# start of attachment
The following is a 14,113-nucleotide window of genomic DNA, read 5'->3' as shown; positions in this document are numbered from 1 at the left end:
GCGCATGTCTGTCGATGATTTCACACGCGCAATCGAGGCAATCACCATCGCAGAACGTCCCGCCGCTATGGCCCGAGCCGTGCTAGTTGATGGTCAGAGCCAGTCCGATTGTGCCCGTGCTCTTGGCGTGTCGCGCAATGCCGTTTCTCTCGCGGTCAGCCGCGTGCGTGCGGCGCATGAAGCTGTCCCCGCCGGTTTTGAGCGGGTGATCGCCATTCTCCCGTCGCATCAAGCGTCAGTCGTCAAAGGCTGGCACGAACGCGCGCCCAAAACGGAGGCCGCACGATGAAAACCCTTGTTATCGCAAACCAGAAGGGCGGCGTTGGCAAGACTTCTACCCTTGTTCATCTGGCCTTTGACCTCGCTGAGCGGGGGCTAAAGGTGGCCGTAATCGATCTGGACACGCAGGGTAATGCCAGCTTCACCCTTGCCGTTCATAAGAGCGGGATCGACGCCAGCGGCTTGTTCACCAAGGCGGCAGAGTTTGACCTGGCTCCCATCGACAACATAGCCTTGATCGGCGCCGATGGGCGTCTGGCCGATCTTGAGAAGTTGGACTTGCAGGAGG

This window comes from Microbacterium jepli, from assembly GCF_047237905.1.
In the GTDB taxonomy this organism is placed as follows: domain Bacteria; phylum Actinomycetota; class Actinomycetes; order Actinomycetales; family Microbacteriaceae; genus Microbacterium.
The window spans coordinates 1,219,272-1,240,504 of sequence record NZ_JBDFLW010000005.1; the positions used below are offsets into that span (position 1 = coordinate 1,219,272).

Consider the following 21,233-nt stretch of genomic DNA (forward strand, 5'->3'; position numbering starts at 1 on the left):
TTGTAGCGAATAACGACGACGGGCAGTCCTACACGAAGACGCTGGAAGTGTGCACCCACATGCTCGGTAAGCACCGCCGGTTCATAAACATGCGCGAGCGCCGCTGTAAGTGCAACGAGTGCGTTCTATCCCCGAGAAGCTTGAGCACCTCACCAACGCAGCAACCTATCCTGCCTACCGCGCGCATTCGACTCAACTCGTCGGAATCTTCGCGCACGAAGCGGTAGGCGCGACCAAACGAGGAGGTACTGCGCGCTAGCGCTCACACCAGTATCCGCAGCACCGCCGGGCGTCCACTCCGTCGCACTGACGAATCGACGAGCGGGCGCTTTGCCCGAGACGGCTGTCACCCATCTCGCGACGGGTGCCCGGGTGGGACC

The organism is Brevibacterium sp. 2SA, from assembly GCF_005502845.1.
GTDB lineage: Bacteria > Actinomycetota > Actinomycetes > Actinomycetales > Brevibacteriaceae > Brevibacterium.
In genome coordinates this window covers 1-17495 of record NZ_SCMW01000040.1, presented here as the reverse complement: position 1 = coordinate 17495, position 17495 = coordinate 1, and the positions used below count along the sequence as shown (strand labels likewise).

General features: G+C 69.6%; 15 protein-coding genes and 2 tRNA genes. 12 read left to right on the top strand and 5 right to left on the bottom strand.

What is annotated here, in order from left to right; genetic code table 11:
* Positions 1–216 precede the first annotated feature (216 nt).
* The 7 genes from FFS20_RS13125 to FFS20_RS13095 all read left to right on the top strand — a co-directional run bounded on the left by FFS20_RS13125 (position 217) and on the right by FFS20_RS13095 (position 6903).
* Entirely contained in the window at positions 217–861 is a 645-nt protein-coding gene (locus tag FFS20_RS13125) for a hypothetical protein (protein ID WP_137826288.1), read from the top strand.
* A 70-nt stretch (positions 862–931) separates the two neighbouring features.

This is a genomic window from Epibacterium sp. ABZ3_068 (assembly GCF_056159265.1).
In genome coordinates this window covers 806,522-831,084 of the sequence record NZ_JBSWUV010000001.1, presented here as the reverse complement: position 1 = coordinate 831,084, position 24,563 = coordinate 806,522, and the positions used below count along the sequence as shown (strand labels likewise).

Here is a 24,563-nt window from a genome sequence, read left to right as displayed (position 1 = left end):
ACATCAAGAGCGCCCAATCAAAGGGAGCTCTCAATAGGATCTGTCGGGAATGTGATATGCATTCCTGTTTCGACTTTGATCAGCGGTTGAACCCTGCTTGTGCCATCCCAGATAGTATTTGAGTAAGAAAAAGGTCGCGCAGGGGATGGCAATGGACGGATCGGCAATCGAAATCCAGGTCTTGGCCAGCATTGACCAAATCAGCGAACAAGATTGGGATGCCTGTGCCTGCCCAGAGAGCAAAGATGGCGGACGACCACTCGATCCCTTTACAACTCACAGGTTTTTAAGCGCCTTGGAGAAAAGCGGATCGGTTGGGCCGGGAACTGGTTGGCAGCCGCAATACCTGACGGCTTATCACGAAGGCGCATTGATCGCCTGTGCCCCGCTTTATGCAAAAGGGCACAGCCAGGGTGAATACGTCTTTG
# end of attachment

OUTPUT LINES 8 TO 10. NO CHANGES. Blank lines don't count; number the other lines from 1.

The organism is Brevibacterium sp. 2SA, from assembly GCF_005502845.1.
GTDB lineage: Bacteria > Actinomycetota > Actinomycetes > Actinomycetales > Brevibacteriaceae > Brevibacterium.
In genome coordinates this window covers 1-17495 of record NZ_SCMW01000040.1, presented here as the reverse complement: position 1 = coordinate 17495, position 17495 = coordinate 1, and the positions used below count along the sequence as shown (strand labels likewise).